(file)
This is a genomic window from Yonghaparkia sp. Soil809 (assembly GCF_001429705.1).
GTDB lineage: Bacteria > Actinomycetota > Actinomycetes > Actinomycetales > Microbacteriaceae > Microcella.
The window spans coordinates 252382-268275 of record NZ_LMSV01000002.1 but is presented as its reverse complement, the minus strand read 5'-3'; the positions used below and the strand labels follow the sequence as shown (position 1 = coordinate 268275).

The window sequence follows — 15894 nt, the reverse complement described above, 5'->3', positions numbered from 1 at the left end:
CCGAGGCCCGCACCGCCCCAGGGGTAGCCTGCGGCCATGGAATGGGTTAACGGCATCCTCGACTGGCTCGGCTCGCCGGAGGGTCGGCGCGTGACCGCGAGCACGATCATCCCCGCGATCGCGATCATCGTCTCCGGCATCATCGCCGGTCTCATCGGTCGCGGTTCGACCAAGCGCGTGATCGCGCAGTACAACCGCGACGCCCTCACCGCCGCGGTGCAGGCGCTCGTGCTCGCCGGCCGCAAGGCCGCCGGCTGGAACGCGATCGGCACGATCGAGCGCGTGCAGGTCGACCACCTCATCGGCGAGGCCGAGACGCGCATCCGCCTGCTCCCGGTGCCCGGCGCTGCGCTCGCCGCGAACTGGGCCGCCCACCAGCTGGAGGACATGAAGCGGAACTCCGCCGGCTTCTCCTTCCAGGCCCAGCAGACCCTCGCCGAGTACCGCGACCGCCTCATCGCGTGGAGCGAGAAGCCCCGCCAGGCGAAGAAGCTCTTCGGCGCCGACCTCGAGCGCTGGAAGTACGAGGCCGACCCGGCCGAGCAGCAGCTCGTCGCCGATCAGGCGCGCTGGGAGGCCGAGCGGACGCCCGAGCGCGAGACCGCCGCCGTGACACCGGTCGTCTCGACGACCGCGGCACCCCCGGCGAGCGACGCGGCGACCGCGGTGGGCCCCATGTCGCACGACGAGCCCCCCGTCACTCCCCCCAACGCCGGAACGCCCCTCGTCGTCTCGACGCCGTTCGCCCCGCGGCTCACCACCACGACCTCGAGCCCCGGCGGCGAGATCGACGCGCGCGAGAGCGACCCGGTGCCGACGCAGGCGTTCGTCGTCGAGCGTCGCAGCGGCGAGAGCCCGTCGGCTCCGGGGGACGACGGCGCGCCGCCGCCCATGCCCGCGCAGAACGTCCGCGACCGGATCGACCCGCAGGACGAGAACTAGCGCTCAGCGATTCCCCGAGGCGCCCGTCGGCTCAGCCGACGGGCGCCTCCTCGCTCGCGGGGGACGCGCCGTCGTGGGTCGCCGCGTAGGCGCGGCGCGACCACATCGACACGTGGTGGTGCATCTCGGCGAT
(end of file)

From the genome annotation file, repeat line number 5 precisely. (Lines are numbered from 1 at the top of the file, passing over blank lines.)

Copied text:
CCGAGGCCCGCACCGCCCCAGGGGTAGCCTGCGGCCATGGAATGGGTTAACGGCATCCTCGACTGGCTCGGCTCGCCGGAGGGTCGGCGCGTGACCGCGAGCACGATCATCCCCGCGATCGCGATCATCGTCTCCGGCATCATCGCCGGTCTCATCGGTCGCGGTTCGACCAAGCGCGTGATCGCGCAGTACAACCGCGACGCCCTCACCGCCGCGGTGCAGGCGCTCGTGCTCGCCGGCCGCAAGGCCGCCGGCTGGAACGCGATCGGCACGATCGAGCGCGTGCAGGTCGACCACCTCATCGGCGAGGCCGAGACGCGCATCCGCCTGCTCCCGGTGCCCGGCGCTGCGCTCGCCGCGAACTGGGCCGCCCACCAGCTGGAGGACATGAAGCGGAACTCCGCCGGCTTCTCCTTCCAGGCCCAGCAGACCCTCGCCGAGTACCGCGACCGCCTCATCGCGTGGAGCGAGAAGCCCCGCCAGGCGAAGAAGCTCTTCGGCGCCGACCTCGAGCGCTGGAAGTACGAGGCCGACCCGGCCGAGCAGCAGCTCGTCGCCGATCAGGCGCGCTGGGAGGCCGAGCGGACGCCCGAGCGCGAGACCGCCGCCGTGACACCGGTCGTCTCGACGACCGCGGCACCCCCGGCGAGCGACGCGGCGACCGCGGTGGGCCCCATGTCGCACGACGAGCCCCCCGTCACTCCCCCCAACGCCGGAACGCCCCTCGTCGTCTCGACGCCGTTCGCCCCGCGGCTCACCACCACGACCTCGAGCCCCGGCGGCGAGATCGACGCGCGCGAGAGCGACCCGGTGCCGACGCAGGCGTTCGTCGTCGAGCGTCGCAGCGGCGAGAGCCCGTCGGCTCCGGGGGACGACGGCGCGCCGCCGCCCATGCCCGCGCAGAACGTCCGCGACCGGATCGACCCGCAGGACGAGAACTAGCGCTCAGCGATTCCCCGAGGCGCCCGTCGGCTCAGCCGACGGGCGCCTCCTCGCTCGCGGGGGACGCGCCGTCGTGGGTCGCCGCGTAGGCGCGGCGCGACCACATCGACACGTGGTGGTGCATCTCGGCGAT